This chart was created by Richard Byrne to help teachers quickly identify the blogging service that meets their needs.

Note, WordPress.com and WordPress.org are not the same thing. WordPress.com provides hosting for your blog and all of the software necessary to blog. WordPress.org is simply the sofware. The only way to use WordPress.org is own a domain and have a place to host the blog. Self-hosting a WordPress.org blog is the most expensive option and most time-intensive option on this list, but it does give you the most flexibility and control over your blog.

Blogger

Blogger.com

WordPress.com

Edublogs.org

Kidblog.org

WordPress.org

Weebly for Education

education.weebly.com

SeeSaw

seesaw.me

Technical knowledge required?

No

No

No

No

Yes, but many easy-to-follow tutorials available.

No.

No.

Manage students’

accounts?

Yes, but only in Google Apps for Education domains.

No

Yes, but only with “Pro” account. Pro account costs $39.95/year.

Yes. subscription required.

Yes, but you are responsible for managing all aspects of account.

Yes.

Yes.

TOS states “13 or over?”

Yes. Exception for Google Apps for Education.

Yes.

No

No

No, again you manage all aspects of accounts.

No.

No.

Offers native iPad and Android Apps?

Android

http://goo.gl/wnXpx5

Edit in Chrome for iOS.

Yes.

iOS

http://goo.gl/MCpFc9

Android

http://goo.gl/hgQuQp

Yes. iOS and Android apps available here

http://help.edublogs.org/user-guide/mobile/ 

No.

Yes.

iOS

http://goo.gl/MCpFc9

Android

http://goo.gl/hgQuQp 

Yes.

iOS

apple.co/1oQbdUx

Android

bitly.com/1XCrgRA

Yes.

app.seesaw.me/

Support for multiple administrators?

Yes.

Yes.

Yes, but only with “Pro” account. Pro account costs $39.95/year.

Yes, subscription required.

Yes.

Yes (with a fee)

No.

Make blog private?

Yes.

Yes.

Yes, but only with “Pro” account. Pro account costs $39.95/year.

Yes.

Yes.

Yes.

Yes, but parents are charged for access.

Supports embedding media from 3rd parties?

Yes.

No.

Yes, but only with “Pro” account. Pro account costs $39.95/year.

Yes. Some limitations may apply.

Yes.

Yes.

Yes.

Displays advertising?

No.

Yes. Ads can be removed for a fee.

No.

No.

No.

No.

No.

Custom domain mapping (use your own domain). 

Yes. $10-15/year

Yes. $13-$26/year

Yes, but only with “Pro” account. Pro account costs $39.95/year.

No.

Yes, it’s your only option.

Yes, for a fee.

No.

Theme / layout customizations

Unlimited

Many free themes. More for a fee.

Limited, more available as part of “Pro” package.

Limited.

Unlimited.

Limited, more available with paid packages.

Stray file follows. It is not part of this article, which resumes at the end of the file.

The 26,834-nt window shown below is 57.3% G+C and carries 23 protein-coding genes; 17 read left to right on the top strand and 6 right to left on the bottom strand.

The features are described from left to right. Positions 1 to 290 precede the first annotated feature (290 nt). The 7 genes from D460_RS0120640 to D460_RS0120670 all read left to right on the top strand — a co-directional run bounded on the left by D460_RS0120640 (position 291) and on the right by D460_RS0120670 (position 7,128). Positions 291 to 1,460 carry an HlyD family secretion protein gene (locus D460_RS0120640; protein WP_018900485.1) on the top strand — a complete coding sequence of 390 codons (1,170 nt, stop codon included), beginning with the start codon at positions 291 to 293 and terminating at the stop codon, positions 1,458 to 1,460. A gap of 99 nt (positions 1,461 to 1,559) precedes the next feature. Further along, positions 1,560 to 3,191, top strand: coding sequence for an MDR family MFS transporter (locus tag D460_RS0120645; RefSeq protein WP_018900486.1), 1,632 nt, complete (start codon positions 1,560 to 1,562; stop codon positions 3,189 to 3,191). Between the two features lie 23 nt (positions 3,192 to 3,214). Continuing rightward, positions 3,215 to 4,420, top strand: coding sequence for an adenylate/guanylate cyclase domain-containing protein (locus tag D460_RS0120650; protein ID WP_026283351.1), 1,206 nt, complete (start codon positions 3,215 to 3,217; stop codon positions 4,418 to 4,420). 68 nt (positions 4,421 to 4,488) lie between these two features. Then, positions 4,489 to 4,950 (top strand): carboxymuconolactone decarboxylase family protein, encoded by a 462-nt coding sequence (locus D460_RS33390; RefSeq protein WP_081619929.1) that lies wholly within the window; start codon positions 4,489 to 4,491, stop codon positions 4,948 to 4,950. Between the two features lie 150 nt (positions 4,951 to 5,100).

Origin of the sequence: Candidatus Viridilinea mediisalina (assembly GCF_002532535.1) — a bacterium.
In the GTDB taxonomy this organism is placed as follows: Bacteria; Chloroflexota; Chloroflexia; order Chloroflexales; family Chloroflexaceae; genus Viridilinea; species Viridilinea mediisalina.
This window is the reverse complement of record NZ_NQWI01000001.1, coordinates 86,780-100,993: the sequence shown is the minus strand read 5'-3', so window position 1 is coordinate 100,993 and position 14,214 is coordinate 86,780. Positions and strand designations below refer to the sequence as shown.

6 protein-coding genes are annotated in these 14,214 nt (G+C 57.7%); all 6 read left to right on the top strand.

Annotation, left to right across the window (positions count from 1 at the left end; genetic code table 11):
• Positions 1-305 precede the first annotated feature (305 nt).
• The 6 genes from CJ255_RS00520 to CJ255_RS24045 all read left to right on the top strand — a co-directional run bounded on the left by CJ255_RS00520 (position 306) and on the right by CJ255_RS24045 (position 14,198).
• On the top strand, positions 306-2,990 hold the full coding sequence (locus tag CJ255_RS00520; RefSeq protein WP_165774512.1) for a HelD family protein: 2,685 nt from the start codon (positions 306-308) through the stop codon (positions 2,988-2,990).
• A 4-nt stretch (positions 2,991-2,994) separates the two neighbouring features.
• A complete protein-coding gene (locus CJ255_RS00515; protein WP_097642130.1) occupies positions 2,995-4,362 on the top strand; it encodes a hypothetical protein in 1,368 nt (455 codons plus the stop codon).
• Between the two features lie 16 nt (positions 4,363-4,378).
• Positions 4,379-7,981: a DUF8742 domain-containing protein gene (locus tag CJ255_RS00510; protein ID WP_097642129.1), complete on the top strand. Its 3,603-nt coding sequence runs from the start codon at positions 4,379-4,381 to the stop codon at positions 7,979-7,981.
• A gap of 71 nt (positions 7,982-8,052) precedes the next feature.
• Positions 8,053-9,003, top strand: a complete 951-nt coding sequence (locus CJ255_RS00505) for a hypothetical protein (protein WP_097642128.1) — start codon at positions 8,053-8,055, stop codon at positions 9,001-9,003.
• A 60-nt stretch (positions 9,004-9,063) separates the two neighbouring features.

Limited.

My ranking of these services:

1. WordPress.org - If you have the technical accumen or the time to learn it (it’s not that hard), self-hosting a blog that runs on WordPress software will give you the ultimate in control and flexibility. You will be able to create and manage student accounts, have a nearly infinite variety of customizations, and you’ll be able to move your blog from server to server whenever you want to. That said, you will have to pay for hosting (or convince your school to give you server space) and you will be responsible for maintaining security updates and backing-up your blog regularly.

2. Blogger - It’s free and easy to set-up.  It can be integrated into your Google Apps for Education account which means that you and your students can use the same usernames and passwords that

they use in all other Google tools. You can make your blog private (up to 100 members invited by email). The drawback to it is that a lot of school filters flag it as “social media” and

block it on those grounds.

3. Weebly for Education - It’s free to have up to 40 students in your account. You can manage your students’ accounts. You can have students contribute to a group blog and or let them manage their own individual blogs.

4. Edublogs or Kidblog - Both services allow you to manage your students’ accounts. Both require you to pay for a subscription in order to get the features that you really want. Those features include embedding videos and other media from third party sites. Both services are powered by WordPress. I give a slight edge to Edublog because they have proven, outstanding customer support. Edublogs also offers mobile apps while Kidblog does not.

5. SeeSaw.me - SeeSaw was originally launched as a digital portfolio tool. The addition of a blogging component was made in January 2016. The blogging component of SeeSaw allows you to import and display your students’ digital artifacts publicly or privately. There is not much you can do with SeeSaw in terms of customization of layout and color scheme. SeeSaw is free for teachers and students to use, but charges parents for access to see their students’ digital portfolios.

6. WordPress.com - It’s easy to use and is free, but with some serious limitations at the free level. The free version displays advertising on your blog which you cannot control. The free version also doesn’t allow embedding content from many third-party sites.